Was the medley on side 2 recorded to fit together, or was that done afterwards?

A bit of both. It was just called ‘The Long One’ at the time. I wasn’t there at the conversation which led to the piecing together of it, but it was very much considered as one piece. It was worked one and always listened to as one piece. We were always running off rough mixes of it as a whole piece as it had developed to the end of that day and everyone would take it home to listen to it.

I believe you were present in the studio the last day all four Beatles were in the studio together?

What actually happened that day?

The banding of the album.

Oh yes, I remember it distinctly. Tony Hicks of the Hollies was also there to hear it. I was also present the day the Abbey Road cover was taken.

Have you worked with a Beatle since?

Yes, ‘Red Rose Speedway’ was the main time, and I went on tour with Wings on the European tour in 1972 – I was recording it. I’m not sure what happened to that. There were very interesting versions of ‘Hi Hi Hi’ on that with a different rhythm. I always preferred the live version and told Paul he should have recorded it like that.

When was the last time you worked with a Beatle? 

A year and a half ago [circa 1993] with Paul at my own studio. which came to nothing. We were just experimenting together in the studio to see if anything came out of it, but nothing did.

A few years later, Alan Parson took over as Managing Director of Abbey Road Studios, and I had a meeting with him about the possibility of setting up a shop for the studios. It didn’t happen until much later….

Then in late 2015, I attended a lecture that Alan gave in Studio 2, mainly about his work with Pink Floyd on ‘Dark Side of the Moon’. It was nice to meet him again. 

Blogger Richard Porter with Alan Parsons in the control room of Studio 2, Abbey Road Studios, November 2015.

 

Blogger Richard Porter is a full time Beatles tour guide in London. For more info on his tours, see http://www.beatlesinlondon.com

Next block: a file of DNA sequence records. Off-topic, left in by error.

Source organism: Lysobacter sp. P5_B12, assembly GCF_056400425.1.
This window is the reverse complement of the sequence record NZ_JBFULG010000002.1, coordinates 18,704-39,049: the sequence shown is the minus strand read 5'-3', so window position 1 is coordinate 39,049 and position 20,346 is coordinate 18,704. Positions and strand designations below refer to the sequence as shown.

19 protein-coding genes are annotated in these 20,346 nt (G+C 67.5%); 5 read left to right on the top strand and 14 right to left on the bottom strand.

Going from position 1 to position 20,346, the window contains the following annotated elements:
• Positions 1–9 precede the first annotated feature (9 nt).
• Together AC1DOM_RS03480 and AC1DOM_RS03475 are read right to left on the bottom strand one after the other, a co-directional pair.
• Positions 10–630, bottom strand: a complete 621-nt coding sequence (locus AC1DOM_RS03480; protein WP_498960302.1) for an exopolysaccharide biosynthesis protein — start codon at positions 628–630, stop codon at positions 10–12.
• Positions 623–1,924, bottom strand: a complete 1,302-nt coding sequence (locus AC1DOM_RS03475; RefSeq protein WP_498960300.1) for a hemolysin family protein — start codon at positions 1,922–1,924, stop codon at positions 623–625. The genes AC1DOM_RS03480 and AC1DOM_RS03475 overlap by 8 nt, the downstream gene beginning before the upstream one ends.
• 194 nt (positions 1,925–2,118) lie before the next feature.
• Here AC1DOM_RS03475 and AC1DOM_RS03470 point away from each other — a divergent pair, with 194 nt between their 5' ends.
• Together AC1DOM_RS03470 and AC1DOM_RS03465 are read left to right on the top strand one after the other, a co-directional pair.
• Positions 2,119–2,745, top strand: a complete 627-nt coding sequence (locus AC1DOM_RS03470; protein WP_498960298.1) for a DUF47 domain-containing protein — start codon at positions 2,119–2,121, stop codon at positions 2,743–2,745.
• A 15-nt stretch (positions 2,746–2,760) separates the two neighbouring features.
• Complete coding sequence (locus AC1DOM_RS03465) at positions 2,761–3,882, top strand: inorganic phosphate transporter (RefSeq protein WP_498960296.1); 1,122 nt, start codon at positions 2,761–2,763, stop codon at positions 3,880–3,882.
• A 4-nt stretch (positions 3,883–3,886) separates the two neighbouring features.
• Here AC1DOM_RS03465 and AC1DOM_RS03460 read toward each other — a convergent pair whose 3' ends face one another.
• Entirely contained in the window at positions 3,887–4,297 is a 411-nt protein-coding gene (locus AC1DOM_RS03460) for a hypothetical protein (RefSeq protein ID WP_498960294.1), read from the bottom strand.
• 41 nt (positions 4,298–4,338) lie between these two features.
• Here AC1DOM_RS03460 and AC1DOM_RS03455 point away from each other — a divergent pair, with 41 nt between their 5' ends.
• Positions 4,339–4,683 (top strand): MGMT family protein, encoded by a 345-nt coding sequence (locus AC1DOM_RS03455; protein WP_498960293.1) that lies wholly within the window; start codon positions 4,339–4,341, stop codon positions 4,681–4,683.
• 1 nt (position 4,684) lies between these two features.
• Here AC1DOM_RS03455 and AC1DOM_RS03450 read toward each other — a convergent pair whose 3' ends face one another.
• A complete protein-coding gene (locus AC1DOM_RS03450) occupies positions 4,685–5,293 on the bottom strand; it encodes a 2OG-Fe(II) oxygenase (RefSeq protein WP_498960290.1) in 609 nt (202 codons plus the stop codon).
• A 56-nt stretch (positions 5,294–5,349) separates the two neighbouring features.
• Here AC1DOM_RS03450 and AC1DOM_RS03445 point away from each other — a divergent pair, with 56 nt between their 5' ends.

An Abbey Road Reunion

September 26th 1994 was the 25th anniversary of the release of the Abbey Road Album, and to celebrate, Abbey Road Studios invited all the producers and engineers that worked on the album to attend a gathering in Studio to celebrate. Also, all day there were TV and radio broadcasts from inside Abbey Road too.

As I had organised the 25th anniversary crossing of Abbey Road, I was invited by Martin Benge, then the managing director of the Studios, to spent the day inside the Studios, and meet all these incredible people. Here are some of my pics from that day:

This first pic is a gathering of all the producers and engineers. From left to right, Geoff Emerick, Phil McDonald, Eddie Klein, Ken Townsend, Jeff Jarratt, and George Martin.

An Abbey Road Reunion
An Abbey Road Reunion

And here is Sir George Martin – love his smile :>)

sirgeorge

Remembering John Lennon

I wrote this piece for the British Beatles Fanclub a few years ago. It still holds true today…

Like Beatles fans everywhere, we look back on the events of 8th December 1980 with much sadness. John Lennon, a brilliant musician, songwriter and man of peace, was needlessly gunned down in front of his wife, outside his own home. We all know where we were when we heard the terrible news.

However, we would rather remember and celebrate the remarkable life of John Lennon, than dwell on his senseless death. We condemn those media outlets that are featuring interviews with John’s killer, who carried out the act to become famous himself. Giving him publicity now gives him exactly what he wanted. It says something about our society, that a man who was a nobody for most of his life, should become famous for killing someone who gave pleasure to millions of people throughout the world.

John Lennon said in an interview shortly before he died, “It’s hard to be Gandhi or Martin Luther King or to follow them. I don’t admire politicians particularly, I think they’re showbiz people, but people who put their thing on the line, like Gandhi, and threw the British out by not shooting anybody… those are the political people I admire. But I don’t want to be shot for it like Gandhi, and I don’t want to be shot for it like Martin Luther King. I don’t want to be a martyr, I don’t believe in martyrs, but I admire their stance.”

John Lennon was not a saint, he was a flawed human being like all of us. However, he lived his life to the full, and used his fame to send a message of peace and love. On 8th December we will be commemorating a great life, not a senseless death.

Blogger Richard Porter is a full time Beatles tour guide in London. For more details on his tours, see http://wwww.beatlesinlondon.com

John Lennon at Kenwood. Photo: Marilyn Demmen
John Lennon at Kenwood. Photo: Marilyn Demmen